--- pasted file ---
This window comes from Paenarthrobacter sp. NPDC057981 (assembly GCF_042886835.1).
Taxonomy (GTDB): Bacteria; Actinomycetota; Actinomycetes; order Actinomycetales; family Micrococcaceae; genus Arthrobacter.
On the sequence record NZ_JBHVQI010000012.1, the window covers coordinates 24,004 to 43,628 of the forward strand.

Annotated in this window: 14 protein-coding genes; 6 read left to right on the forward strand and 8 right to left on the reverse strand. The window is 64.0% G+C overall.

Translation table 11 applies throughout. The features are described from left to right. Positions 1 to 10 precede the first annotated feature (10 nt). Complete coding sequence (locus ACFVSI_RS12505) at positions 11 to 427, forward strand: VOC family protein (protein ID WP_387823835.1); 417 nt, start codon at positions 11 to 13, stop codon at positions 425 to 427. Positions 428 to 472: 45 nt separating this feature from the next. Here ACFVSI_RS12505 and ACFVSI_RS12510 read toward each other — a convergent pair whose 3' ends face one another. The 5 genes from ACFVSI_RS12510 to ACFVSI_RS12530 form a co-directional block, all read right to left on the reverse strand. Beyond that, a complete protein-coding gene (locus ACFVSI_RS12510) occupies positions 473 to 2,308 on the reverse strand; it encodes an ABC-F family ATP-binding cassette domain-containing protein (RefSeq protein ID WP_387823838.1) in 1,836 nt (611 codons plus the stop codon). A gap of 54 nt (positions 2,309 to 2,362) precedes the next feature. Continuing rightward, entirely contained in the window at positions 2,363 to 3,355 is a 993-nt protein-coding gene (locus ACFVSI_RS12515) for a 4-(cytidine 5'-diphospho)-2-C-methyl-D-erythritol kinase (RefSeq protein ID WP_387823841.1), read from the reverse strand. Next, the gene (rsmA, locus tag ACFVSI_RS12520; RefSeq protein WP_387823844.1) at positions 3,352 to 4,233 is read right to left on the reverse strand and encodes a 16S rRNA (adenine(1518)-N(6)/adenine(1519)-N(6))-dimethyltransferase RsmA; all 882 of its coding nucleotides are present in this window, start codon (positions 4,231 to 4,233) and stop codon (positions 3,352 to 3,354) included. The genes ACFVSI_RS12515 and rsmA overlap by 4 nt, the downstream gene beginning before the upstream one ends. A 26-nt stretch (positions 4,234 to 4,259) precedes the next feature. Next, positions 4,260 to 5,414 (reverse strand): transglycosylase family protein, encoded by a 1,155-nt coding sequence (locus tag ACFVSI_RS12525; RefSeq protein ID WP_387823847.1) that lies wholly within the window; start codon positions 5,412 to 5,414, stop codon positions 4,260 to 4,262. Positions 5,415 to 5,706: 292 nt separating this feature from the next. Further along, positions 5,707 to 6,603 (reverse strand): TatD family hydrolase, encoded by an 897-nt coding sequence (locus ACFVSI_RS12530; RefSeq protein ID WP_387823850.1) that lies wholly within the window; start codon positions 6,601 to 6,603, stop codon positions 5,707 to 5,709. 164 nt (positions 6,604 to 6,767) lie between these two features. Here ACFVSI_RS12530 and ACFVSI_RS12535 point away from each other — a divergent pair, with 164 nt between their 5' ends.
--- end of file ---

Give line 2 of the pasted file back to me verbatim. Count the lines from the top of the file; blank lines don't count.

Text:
Taxonomy (GTDB): Bacteria; Actinomycetota; Actinomycetes; order Actinomycetales; family Micrococcaceae; genus Arthrobacter.